Friday, December 30, 2016

New Moons and Jaywalking Fools

It was a strange day. Felt like a full moon, but it was only a new one.

First, it's funny how I've transformed in the past few months. Comparing how green I was when this blog was born to how I view the job today, the difference short-circuits my thought processes. A few months ago I hit "the wall." Didn't want to do it any more. Interviewed for a different job in the private sector, found the money wasn't right. I re-focused my energy toward being happier and more positive in this life, and found myself liking it again. The short temper is being replaced by calm acceptance that there are just too many battles one can lose, and those fought are usually ridiculous. Hey, I still don't take any shit, but for a while there I was throwing it back. Now it usually just slides down the back of my shoulder, into a puddle near the door and dissipates when a new passenger boards. It just ain't worth an argument.

Which leads me to today's work. Lighter traffic than normal this week has allowed me to relax. In this job, you know this can be dangerous. A young man I once coached in rec league basketball boarded, and we had a great conversation reminiscing about "the old days." (I have to laugh at this; it was just a few years ago to me, but half a lifetime ago to him.) After I dropped him off, I was re-playing a championship game in my mind. I had stepped in to coach for my buddy who had health issues, and we lost a hard-fought game. It still bugs me, six years later, that I didn't have the team apply pressure defense early enough in the fourth quarter. Anyway, I was tooling along in overdrive when something disastrous nearly happened.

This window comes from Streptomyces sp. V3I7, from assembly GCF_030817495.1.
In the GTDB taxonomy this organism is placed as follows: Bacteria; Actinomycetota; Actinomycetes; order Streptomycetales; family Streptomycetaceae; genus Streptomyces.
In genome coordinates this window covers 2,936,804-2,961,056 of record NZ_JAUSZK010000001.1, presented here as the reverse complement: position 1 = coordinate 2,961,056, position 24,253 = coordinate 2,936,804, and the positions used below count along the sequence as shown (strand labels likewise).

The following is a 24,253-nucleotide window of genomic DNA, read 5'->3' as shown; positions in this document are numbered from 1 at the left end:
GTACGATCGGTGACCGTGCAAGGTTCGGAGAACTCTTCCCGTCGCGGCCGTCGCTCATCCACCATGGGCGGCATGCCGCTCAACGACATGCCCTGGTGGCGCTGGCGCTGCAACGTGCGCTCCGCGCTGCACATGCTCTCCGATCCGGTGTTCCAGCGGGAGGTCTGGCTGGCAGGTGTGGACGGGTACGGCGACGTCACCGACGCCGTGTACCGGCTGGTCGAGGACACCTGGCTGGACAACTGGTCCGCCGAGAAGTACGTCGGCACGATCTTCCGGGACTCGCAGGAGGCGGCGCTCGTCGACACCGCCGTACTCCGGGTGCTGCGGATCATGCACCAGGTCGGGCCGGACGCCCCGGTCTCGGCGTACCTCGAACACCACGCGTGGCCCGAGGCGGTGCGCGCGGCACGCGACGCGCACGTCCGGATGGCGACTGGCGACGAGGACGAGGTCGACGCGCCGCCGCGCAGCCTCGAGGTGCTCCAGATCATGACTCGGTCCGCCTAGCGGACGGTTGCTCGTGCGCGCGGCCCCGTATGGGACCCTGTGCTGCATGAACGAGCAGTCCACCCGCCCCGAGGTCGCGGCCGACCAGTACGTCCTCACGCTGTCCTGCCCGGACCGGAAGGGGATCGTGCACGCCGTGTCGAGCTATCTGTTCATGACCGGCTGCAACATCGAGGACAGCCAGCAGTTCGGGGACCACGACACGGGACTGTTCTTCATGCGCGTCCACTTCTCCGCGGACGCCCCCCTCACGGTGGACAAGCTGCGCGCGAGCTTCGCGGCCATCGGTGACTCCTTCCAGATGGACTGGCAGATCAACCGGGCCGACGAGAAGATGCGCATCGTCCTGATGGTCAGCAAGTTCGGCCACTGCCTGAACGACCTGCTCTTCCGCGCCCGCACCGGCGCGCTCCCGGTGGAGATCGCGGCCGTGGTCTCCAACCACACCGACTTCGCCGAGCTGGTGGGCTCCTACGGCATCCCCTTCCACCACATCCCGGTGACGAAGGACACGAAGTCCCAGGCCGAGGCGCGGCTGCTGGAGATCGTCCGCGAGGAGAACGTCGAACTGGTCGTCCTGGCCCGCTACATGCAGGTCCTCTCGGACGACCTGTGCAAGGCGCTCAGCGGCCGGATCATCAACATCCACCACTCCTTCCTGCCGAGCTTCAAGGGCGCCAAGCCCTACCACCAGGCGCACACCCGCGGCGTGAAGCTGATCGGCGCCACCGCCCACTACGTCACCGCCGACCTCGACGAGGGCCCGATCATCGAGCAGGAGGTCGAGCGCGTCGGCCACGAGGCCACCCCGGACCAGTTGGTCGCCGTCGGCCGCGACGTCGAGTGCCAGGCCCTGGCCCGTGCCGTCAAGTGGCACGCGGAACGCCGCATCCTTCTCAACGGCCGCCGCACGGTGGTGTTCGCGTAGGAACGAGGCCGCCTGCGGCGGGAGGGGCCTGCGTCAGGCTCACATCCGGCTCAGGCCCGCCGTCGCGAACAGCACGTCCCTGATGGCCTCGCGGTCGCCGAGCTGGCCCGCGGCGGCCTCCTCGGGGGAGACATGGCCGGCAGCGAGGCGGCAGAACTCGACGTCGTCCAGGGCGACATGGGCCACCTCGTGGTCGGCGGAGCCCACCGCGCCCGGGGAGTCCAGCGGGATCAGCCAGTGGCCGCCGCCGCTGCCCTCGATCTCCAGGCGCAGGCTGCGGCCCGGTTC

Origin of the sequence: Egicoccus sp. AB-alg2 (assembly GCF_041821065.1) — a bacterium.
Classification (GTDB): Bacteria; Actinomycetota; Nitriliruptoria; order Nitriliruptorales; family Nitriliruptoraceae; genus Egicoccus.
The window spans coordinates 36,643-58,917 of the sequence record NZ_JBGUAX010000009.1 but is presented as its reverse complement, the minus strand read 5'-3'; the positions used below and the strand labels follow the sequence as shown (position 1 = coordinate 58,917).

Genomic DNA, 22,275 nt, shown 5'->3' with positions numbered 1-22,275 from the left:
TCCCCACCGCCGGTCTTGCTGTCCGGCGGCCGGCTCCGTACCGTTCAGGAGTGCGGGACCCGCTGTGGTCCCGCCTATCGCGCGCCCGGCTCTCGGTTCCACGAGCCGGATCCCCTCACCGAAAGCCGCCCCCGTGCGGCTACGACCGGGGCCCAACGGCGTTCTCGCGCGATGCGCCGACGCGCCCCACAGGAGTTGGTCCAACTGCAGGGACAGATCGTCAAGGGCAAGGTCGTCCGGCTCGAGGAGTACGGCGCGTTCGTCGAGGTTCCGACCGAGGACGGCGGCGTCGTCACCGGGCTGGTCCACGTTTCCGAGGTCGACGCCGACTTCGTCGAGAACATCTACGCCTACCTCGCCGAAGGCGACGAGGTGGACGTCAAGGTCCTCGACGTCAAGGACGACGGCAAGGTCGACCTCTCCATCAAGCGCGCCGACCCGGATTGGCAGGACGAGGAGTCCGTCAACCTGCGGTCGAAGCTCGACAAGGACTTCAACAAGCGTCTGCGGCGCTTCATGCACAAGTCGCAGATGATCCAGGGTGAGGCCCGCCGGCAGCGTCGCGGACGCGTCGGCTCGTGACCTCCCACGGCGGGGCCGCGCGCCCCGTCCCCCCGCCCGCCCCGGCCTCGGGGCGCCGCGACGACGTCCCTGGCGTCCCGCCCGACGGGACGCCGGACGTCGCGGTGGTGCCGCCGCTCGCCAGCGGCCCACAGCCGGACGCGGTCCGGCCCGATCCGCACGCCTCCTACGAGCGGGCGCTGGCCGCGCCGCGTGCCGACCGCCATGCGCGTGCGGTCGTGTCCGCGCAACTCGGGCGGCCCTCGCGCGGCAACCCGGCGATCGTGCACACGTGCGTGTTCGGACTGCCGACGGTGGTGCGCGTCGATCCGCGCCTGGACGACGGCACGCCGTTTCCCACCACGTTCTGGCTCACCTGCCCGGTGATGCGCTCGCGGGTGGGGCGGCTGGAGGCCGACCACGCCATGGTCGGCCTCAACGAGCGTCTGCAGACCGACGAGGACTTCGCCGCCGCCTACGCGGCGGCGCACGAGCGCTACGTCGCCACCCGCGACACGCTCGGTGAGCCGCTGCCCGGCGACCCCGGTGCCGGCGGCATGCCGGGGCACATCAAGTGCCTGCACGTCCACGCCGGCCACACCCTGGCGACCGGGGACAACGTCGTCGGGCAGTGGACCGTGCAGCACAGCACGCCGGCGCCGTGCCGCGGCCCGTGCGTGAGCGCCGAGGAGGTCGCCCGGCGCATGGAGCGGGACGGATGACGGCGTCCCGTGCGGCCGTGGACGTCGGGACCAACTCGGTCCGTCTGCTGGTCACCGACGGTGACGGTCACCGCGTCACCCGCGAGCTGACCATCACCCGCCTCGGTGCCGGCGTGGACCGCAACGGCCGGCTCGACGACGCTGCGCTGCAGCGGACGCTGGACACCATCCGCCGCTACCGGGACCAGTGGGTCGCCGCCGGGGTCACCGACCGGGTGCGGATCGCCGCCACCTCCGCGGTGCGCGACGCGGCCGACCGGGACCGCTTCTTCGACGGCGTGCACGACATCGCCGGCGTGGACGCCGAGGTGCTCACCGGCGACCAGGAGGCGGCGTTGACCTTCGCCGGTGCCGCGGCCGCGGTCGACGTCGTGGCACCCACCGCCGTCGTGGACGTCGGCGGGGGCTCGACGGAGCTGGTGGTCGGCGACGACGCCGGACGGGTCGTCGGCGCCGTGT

Early in my career I learned the value of covering the brake approaching an intersection. Once again, it saved not only my bacon, but that of two foolish jaywalkers as well. They darted across six lanes of traffic against a solid red DON'T WALK signal. My light had been green a good five seconds. I was in the far right lane, wondering why the two left lanes weren't moving yet. Just as I approached the point-of-no-return line, I caught two dark silhouettes in my peripheral vision. I hadn't seen them in my previous left-to-right scan. Luckily I keep my head moving, which preserves the peripheral vision. Since my foot was already covering the brake, the lack of an extra second of reaction time saved these idiots' lives. A quick, controlled brake and extended application of the horn kept me from smashing them flatter than a bloodless tick. It was a smooth, and nobody fell out of their seat, but it was sudden enough so that many passengers saw a catastrophe averted.

Avoiding use of the plentiful curse words floating within and behind me, I loudly exclaimed how stupid those people were. Several passengers agreed. A few minutes later, I pulled into a stop and stepped off the bus for a much-needed breather and nicotine infusion. Then I did as all bus operators do daily. I let it slide off my shoulders and resumed the route.

A few years ago, this incident would have ruined my day. Today, I count my lucky stars and remind myself that daydreaming while working is strictly boneheaded. Sure, we all have our thoughts while driving, but you learn to multi-task operator functions with higher-level brain activity. It becomes automatic after a while, but that's not necessarily good. If you're on auto-pilot and something like this happens, you may not be as lucky as the last time. The tiniest lapse of attention can allow your 20-ton beast to wreak havoc with disastrous consequences.